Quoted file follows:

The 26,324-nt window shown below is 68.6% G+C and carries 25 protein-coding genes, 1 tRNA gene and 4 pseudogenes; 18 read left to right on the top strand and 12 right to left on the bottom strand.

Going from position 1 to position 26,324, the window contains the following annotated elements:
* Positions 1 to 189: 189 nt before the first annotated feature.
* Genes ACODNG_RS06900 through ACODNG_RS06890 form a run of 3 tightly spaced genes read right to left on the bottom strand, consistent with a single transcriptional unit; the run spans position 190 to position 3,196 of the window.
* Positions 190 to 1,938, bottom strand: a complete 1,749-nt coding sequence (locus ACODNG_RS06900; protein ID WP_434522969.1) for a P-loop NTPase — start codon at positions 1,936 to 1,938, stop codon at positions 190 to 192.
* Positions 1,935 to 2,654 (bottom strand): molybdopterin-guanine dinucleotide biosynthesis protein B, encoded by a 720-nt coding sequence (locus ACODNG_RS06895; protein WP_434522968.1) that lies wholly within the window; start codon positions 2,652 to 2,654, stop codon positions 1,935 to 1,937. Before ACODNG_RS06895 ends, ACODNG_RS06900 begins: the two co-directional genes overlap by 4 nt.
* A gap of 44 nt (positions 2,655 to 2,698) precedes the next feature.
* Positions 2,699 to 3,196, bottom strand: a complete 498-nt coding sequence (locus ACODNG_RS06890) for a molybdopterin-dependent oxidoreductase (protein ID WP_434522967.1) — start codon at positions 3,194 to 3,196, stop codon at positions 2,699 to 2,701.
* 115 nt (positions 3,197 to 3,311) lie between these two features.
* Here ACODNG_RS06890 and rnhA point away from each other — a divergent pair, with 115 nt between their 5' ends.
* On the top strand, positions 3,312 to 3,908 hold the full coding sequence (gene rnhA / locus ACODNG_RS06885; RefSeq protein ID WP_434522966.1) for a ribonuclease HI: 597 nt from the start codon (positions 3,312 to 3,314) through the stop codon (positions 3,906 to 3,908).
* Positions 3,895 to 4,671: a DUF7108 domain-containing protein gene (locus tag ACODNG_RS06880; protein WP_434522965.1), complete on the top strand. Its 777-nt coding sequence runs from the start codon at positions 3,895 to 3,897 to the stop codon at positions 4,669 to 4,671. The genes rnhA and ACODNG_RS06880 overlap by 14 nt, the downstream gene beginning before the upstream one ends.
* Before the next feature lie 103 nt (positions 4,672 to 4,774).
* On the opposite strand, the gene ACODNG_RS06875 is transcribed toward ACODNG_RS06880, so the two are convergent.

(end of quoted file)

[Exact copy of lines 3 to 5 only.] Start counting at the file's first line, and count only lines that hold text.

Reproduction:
* Positions 1 to 189: 189 nt before the first annotated feature.
* Genes ACODNG_RS06900 through ACODNG_RS06890 form a run of 3 tightly spaced genes read right to left on the bottom strand, consistent with a single transcriptional unit; the run spans position 190 to position 3,196 of the window.
* Positions 190 to 1,938, bottom strand: a complete 1,749-nt coding sequence (locus ACODNG_RS06900; protein ID WP_434522969.1) for a P-loop NTPase — start codon at positions 1,936 to 1,938, stop codon at positions 190 to 192.